Australian scientists have produced a new high-speed welding technology that slashes hours from traditional joining of corrosion-resistant metals.
The Keyhole Welding process has been developed jointly by the Cooperative Research Centre for Welded Structures and CSIRO Elaborately Transformed Metals at Woodville in Adelaide, South Australia.
CSIRO’s Dr Ted Summerville says, ’This is a breakthrough, high-quality solution to the limited penetration of conventional TIG welding’.
Rosie Schmedding | CSIRO
Design treatment of advanced metals producing better sculpting
08.03.2019 | Purdue University
Laser Processes for Multi-Functional Composites
18.02.2019 | Fraunhofer-Institut für Lasertechnik ILT
New research group at the University of Jena combines theory and experiment to demonstrate for the first time certain physical processes in a quantum vacuum
For most people, a vacuum is an empty space. Quantum physics, on the other hand, assumes that even in this lowest-energy state, particles and antiparticles...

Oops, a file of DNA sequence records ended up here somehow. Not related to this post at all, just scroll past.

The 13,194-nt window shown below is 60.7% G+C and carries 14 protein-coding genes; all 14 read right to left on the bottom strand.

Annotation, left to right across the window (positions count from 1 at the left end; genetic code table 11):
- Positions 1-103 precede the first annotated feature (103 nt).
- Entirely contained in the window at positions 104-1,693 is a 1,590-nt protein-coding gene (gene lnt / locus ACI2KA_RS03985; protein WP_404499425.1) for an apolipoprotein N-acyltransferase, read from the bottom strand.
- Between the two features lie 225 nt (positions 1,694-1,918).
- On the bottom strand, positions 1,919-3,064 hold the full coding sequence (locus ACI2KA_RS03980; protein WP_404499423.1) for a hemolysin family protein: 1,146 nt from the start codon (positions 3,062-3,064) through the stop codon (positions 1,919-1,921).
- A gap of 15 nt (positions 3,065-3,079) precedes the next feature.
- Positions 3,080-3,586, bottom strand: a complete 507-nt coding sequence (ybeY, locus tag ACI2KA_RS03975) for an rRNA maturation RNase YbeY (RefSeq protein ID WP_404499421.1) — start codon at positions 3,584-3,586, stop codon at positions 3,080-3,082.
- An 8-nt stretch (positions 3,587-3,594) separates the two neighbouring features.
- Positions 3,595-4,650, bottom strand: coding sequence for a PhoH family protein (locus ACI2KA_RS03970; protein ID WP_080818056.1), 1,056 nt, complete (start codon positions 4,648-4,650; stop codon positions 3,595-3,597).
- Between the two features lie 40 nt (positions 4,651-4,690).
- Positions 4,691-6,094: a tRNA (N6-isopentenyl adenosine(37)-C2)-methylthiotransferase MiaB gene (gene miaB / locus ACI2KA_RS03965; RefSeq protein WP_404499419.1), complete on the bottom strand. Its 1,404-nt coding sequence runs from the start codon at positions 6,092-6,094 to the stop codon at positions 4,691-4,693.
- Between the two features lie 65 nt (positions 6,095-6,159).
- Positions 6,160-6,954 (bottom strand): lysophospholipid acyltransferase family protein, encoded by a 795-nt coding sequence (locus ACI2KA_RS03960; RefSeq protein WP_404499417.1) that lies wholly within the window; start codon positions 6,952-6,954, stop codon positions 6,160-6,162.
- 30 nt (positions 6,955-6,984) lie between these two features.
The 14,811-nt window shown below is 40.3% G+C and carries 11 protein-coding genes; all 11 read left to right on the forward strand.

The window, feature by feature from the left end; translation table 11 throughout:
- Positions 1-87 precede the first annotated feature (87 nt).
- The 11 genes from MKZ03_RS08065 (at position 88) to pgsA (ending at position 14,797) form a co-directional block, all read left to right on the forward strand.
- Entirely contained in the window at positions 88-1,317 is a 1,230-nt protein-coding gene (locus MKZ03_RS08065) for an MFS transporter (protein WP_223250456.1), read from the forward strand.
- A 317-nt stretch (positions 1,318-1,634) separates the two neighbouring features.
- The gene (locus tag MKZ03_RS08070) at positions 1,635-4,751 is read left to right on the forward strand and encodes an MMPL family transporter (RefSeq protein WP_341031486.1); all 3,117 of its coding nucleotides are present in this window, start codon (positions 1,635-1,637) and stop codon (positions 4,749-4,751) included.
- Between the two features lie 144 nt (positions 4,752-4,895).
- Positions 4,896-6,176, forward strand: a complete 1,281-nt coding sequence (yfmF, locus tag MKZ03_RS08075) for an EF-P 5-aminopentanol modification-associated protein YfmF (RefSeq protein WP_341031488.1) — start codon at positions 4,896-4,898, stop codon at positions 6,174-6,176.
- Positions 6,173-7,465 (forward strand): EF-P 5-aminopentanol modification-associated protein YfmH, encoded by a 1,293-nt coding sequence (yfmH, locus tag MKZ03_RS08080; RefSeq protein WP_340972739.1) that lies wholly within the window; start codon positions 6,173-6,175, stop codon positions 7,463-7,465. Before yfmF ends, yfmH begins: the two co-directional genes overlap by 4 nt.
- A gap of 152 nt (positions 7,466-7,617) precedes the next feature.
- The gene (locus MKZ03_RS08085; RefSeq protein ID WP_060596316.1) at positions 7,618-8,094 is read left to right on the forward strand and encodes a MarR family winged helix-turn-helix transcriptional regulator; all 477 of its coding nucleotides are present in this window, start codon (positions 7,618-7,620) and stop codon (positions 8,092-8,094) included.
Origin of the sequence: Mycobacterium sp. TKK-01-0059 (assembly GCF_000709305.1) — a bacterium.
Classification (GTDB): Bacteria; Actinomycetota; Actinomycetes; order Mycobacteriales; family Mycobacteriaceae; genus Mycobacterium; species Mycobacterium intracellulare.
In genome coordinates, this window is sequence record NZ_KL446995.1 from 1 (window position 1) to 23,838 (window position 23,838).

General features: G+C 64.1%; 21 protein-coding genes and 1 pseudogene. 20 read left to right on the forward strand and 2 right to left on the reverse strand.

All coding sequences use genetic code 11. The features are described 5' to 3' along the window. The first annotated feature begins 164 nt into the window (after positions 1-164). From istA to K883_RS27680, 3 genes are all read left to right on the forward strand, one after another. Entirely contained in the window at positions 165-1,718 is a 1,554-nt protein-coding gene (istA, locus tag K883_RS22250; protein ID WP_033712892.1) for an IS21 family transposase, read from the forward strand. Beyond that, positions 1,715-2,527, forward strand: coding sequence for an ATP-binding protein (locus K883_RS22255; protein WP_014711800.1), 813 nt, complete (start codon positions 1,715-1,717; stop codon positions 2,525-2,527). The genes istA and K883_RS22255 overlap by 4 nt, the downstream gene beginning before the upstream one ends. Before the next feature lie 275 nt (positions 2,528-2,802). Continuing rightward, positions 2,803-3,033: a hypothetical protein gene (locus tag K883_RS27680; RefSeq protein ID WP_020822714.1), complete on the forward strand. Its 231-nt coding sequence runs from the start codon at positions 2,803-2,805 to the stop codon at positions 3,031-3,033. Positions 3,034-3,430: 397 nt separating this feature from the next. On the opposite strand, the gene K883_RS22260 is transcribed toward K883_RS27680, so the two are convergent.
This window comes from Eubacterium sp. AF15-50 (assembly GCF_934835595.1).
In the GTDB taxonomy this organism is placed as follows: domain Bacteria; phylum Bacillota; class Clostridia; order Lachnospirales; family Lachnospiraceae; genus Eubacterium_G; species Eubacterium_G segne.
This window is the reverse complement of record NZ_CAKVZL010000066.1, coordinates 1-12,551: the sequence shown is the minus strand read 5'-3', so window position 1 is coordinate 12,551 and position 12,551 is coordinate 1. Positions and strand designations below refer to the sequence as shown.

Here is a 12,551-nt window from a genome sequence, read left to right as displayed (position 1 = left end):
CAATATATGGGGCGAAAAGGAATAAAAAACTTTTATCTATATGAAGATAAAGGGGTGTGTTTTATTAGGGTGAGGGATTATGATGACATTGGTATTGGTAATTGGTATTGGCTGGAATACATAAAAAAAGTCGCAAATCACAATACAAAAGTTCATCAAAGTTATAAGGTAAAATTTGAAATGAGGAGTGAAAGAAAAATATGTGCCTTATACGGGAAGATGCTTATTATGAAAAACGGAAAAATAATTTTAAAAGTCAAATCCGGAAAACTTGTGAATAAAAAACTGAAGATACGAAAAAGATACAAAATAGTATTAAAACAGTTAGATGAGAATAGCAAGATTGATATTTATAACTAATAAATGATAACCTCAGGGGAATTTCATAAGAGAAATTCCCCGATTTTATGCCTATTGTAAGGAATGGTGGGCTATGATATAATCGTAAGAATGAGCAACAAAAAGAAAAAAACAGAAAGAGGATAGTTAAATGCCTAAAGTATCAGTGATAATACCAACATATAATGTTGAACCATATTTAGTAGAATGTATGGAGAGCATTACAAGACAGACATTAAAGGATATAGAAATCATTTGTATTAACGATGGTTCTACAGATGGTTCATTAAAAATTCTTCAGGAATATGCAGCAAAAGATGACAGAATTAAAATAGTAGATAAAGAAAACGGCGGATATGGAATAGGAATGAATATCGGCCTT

Physicists in the EPic Lab at University of Sussex make crucial development in global race to develop a portable atomic clock
Scientists in the Emergent Photonics Lab (EPic Lab) at the University of Sussex have made a breakthrough to a crucial element of an atomic clock - devices...
Every year earthquakes worldwide claim hundreds or even thousands of lives. Forewarning allows people to head for safety and a matter of seconds could spell...
Scientists of the Department of Physics at the University of Hamburg, Germany, detected the magnetic states of atoms on a surface using only heat. The...
Combining an atomically thin graphene and a boron nitride layer at a slightly rotated angle changes their electrical properties. Physicists at the University of Basel have now shown for the first time the combination with a third layer can result in new material properties also in a three-layer sandwich of carbon and boron nitride. This significantly increases the number of potential synthetic materials, report the researchers in the scientific journal Nano Letters.
Last year, researchers in the US caused a big stir when they showed that rotating two stacked graphene layers by a “magical” angle of 1.1 degrees turns...
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